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Radar Measurement of Rainfall—A Summary

James W. WilsonNational Center for Atmospheric Research Boulder, Colo. 80307

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Edward A. BrandesNational Severe Storms Laboratory, ERL/NOAA, Norman, Okla. 73069

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Radar can produce detailed precipitation information for large areas from a single location in real time. Although radar has been used experimentally for nearly 30 years to measure rainfall, operational implementation has been slow. Today we find that data are underutilized and both confusion and misunderstanding exist about the inherent ability of radar to measure rainfall, about factors that contribute to errors, and about the importance of careful calibration and signal processing.

Areal and point rainfall estimates are often in error by a factor of two or more. Error sources reside in measurement of radar reflectivity factor, evaporation and advection of precipitation before reaching the ground, and variations in the drop-size distribution and vertical air motions. Nevertheless, radar can be of lifesaving usefulness by alerting forecasters to the potential for flash flooding.

The most successful technique for improving the radar rainfall estimates has been to “calibrate” the radar with rain gages. Simple techniques that combine sparse gage reports (one gage per 1000–2000 km2) with radar produce smaller measurement errors (10–30%) than either system alone. When high accuracy rainfall measurements are needed (average error less than about 10–20%) the advantage of radar is diminished, since the number of gages required for calibration is itself sufficient to provide the desired accuracy.

1A condensation of a chapter from the book entitled Thunderstorm: A Social, Scientific, and Technological Documentary, which is under preparation and being edited by Edwin Kessler.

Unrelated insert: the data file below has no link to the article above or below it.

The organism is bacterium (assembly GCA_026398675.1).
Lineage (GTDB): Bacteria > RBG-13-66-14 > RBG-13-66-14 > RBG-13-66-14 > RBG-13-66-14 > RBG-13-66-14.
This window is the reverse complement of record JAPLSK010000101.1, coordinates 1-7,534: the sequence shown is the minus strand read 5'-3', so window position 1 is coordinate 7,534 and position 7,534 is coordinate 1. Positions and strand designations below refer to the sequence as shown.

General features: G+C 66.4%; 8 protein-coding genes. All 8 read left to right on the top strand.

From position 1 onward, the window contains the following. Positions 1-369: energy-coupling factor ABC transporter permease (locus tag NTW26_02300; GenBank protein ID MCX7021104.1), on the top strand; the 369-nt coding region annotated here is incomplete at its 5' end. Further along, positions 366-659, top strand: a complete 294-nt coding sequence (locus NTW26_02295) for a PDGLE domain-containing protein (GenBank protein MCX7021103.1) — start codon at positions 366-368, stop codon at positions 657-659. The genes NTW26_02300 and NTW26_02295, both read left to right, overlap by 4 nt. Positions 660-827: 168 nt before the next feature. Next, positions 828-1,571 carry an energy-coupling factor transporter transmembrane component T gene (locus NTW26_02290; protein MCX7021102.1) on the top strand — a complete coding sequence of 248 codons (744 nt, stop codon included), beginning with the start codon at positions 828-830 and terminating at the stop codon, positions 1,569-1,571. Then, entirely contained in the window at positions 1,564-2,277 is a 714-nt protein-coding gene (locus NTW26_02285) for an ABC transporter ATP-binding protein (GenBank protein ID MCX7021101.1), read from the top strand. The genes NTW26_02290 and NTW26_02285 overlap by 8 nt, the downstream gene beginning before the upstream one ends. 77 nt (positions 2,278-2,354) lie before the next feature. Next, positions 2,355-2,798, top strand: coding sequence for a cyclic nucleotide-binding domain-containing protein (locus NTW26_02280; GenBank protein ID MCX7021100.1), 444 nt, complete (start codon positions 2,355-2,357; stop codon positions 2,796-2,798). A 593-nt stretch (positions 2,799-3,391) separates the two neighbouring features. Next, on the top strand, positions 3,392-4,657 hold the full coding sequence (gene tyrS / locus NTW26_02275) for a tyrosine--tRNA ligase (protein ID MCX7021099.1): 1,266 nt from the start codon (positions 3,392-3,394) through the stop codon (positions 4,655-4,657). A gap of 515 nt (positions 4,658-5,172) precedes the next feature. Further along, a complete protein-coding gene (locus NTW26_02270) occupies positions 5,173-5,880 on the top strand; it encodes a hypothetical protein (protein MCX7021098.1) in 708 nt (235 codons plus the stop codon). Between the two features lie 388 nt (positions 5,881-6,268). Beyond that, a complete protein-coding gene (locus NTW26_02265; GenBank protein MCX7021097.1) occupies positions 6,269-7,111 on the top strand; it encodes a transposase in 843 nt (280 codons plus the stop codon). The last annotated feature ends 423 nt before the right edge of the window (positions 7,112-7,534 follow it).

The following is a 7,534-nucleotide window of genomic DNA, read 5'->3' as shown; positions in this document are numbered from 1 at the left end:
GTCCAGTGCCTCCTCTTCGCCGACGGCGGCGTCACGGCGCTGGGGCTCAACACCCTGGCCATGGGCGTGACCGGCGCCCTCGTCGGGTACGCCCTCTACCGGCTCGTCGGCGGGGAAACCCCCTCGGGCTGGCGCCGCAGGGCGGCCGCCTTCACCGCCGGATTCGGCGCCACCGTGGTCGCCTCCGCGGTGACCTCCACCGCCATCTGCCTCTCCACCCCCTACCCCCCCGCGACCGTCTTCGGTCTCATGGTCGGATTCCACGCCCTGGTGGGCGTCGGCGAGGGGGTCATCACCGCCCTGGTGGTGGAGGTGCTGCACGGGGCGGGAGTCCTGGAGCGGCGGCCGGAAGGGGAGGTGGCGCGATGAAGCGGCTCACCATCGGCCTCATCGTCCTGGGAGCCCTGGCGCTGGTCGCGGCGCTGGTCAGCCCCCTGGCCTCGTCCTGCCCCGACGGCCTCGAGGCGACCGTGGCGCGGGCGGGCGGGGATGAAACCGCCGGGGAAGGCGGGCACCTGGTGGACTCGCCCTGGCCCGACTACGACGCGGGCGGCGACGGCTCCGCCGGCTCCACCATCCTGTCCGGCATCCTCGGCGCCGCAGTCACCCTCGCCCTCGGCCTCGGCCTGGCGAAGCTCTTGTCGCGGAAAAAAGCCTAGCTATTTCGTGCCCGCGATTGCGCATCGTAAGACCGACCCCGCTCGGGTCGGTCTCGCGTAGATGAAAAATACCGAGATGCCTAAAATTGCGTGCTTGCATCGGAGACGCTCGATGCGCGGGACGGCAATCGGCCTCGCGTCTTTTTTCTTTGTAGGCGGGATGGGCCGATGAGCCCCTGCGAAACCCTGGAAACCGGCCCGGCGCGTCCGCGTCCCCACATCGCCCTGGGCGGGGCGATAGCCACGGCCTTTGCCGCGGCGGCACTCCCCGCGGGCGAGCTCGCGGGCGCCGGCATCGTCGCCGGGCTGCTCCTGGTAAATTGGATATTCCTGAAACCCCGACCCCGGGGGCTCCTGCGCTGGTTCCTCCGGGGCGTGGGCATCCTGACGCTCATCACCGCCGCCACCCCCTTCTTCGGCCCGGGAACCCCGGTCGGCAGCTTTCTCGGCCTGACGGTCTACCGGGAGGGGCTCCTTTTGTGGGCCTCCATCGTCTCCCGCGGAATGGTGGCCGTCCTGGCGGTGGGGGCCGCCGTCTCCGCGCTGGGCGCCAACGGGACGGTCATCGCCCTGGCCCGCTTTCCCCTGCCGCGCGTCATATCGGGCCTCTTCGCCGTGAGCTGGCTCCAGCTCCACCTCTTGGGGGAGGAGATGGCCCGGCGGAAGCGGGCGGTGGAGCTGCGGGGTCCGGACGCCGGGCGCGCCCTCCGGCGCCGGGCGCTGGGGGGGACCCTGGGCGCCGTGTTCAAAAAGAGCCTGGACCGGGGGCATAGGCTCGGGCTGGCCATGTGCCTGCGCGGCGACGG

2The National Center for Atmospheric Research is sponsored by the National Science Foundation.

Radar can produce detailed precipitation information for large areas from a single location in real time. Although radar has been used experimentally for nearly 30 years to measure rainfall, operational implementation has been slow. Today we find that data are underutilized and both confusion and misunderstanding exist about the inherent ability of radar to measure rainfall, about factors that contribute to errors, and about the importance of careful calibration and signal processing.

Areal and point rainfall estimates are often in error by a factor of two or more. Error sources reside in measurement of radar reflectivity factor, evaporation and advection of precipitation before reaching the ground, and variations in the drop-size distribution and vertical air motions. Nevertheless, radar can be of lifesaving usefulness by alerting forecasters to the potential for flash flooding.

The most successful technique for improving the radar rainfall estimates has been to “calibrate” the radar with rain gages. Simple techniques that combine sparse gage reports (one gage per 1000–2000 km2) with radar produce smaller measurement errors (10–30%) than either system alone. When high accuracy rainfall measurements are needed (average error less than about 10–20%) the advantage of radar is diminished, since the number of gages required for calibration is itself sufficient to provide the desired accuracy.

1A condensation of a chapter from the book entitled Thunderstorm: A Social, Scientific, and Technological Documentary, which is under preparation and being edited by Edwin Kessler.

2The National Center for Atmospheric Research is sponsored by the National Science Foundation.

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